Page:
When running applications inside containers, the recommendation is to write logs to the standard output. They are then gathered by journald running on the host. With OpenShift, they are made available in the web console or through the CLI. OpenShift also supports a Fluentd daemon per host that collects application and infrastructure logs from journald and sends them to an Elasticsearch cluster running on OpenShift or to the customer infrastructure for log aggregation.

You can then build in Kibana cross-container and cross-application queries and dashboards. Another aspect seen in the second part of the blog is that it is best to run containers read-only, which is also achieved by writing logs to the standard output. Sending logs directly from the containerized application to a remote aggregator (Rsyslog, Fluentd, Logstash server) may be acceptable, but logs are then neither visible in the OpenShift web console nor accessible through the CLI.

With legacy applications, it may not be possible to have the process writing directly to the standard output. In that case, the sidecar container pattern is the best approach. A sidecar container is a container collocated with your application container in the same pod. Both containers share volumes, including emptyDir. You can create a file backed by a fifo (mkfifo) on the mount point of the emptyDir and have your application write logs into it. The process inside your sidecar container can then read the logs from the fifo and forward them to the standard output.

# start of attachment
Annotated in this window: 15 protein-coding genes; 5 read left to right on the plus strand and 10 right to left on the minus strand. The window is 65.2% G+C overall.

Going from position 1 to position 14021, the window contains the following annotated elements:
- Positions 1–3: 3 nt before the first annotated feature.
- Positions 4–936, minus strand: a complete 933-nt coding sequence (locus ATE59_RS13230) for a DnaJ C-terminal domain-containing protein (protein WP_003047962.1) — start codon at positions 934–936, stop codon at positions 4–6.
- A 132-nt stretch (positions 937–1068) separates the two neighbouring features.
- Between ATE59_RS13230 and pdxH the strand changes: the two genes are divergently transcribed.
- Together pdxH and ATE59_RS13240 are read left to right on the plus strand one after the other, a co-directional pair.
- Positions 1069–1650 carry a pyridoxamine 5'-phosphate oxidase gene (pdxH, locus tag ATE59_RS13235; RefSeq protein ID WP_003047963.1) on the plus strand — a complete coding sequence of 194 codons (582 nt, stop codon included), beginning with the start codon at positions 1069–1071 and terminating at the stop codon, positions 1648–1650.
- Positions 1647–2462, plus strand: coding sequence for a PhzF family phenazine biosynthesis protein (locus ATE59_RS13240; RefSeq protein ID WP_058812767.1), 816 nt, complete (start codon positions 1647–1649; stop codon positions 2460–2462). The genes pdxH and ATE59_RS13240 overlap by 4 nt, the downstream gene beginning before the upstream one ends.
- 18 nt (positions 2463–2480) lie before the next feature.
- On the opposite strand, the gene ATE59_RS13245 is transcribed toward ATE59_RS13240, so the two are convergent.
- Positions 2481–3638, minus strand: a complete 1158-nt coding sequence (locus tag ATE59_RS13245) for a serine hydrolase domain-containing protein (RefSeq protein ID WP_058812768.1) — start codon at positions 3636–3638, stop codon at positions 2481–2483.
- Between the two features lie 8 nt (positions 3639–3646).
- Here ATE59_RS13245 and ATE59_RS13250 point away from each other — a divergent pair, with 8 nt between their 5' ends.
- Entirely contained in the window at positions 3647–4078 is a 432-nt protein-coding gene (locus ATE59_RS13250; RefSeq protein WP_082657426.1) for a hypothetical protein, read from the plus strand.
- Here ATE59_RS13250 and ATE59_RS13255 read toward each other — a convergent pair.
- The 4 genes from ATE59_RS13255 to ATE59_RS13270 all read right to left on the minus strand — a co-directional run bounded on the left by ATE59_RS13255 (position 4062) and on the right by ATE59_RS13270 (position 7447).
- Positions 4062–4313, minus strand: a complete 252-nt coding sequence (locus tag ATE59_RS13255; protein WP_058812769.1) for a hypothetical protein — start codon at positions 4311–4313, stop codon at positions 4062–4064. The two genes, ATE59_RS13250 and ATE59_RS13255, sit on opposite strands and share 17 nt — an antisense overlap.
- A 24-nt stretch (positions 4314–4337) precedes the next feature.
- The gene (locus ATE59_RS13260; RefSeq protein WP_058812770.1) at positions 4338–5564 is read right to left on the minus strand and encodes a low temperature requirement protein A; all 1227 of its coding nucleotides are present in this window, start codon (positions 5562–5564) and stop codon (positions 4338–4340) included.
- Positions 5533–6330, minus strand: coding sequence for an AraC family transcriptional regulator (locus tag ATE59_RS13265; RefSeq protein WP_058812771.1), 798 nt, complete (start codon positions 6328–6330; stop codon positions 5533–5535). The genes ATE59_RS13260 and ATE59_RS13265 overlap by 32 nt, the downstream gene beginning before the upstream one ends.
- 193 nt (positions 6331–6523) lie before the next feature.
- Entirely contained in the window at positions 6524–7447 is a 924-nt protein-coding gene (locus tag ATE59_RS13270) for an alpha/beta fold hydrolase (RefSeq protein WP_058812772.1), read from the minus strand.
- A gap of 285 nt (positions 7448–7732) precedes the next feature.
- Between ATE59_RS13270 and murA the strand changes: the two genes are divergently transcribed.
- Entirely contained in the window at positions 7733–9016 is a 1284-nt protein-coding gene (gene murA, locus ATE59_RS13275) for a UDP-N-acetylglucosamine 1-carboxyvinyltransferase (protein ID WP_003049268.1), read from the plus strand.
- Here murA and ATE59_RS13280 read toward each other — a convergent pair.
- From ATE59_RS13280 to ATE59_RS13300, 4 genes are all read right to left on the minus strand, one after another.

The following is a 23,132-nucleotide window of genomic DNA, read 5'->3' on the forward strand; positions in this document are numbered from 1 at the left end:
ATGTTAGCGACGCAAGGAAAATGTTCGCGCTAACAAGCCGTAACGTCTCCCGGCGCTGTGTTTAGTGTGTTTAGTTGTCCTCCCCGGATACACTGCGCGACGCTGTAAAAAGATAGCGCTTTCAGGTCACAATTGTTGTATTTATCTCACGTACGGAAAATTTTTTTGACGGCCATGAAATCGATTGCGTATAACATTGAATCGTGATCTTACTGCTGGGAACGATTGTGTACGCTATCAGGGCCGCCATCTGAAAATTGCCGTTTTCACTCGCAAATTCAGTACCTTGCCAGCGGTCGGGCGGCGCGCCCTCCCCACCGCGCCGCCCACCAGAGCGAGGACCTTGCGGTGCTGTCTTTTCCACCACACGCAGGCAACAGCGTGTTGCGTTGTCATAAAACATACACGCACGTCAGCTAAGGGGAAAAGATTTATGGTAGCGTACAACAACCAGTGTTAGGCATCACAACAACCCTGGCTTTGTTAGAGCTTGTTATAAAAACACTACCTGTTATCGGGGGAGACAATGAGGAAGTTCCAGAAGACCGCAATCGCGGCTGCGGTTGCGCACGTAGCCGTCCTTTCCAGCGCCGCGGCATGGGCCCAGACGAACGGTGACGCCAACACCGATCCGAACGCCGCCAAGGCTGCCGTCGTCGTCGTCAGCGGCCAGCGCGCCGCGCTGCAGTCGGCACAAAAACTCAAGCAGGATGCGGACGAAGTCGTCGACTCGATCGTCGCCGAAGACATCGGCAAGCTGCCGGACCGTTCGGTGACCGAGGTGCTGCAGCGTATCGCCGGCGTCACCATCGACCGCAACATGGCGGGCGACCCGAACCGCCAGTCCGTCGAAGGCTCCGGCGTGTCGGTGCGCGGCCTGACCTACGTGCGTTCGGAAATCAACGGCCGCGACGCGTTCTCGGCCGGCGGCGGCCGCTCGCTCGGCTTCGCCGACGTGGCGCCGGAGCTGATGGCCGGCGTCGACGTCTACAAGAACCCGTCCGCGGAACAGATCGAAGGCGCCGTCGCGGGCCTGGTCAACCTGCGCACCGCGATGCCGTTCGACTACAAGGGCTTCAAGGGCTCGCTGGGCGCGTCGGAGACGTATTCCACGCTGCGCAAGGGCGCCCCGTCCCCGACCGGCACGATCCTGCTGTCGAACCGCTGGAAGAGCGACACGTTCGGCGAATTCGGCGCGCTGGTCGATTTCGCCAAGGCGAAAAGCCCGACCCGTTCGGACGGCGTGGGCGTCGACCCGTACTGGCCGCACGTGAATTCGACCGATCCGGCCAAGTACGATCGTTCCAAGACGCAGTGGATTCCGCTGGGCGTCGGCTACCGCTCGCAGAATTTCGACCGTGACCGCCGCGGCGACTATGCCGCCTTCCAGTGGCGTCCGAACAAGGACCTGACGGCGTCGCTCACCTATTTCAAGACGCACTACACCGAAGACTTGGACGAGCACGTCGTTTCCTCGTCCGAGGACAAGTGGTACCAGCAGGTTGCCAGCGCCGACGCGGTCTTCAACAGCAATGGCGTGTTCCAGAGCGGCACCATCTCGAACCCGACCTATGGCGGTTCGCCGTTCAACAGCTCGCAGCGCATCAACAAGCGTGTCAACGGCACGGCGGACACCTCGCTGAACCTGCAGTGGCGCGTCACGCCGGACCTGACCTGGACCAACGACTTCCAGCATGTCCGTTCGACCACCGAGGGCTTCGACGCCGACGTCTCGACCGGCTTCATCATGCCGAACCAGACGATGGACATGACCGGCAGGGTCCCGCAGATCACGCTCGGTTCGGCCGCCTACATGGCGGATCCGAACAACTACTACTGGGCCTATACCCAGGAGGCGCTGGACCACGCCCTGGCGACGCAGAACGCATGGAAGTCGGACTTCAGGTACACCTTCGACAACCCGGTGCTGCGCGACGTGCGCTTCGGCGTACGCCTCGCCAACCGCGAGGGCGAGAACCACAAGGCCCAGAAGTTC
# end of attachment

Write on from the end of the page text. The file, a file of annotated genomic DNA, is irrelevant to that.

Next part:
OpenShift provides self-healing mechanisms that improve application resilience. As mentioned in the second part of this blog they rely on readiness and liveness probes, which allow the orchestration platform to know about the health of your application. Probes provide a binary result: OK/NOK.

  • Liveness probe: It states whether the application is properly working. When a liveness probe sends a NOK result, OpenShift restarts the container, which brings it back to its initial state.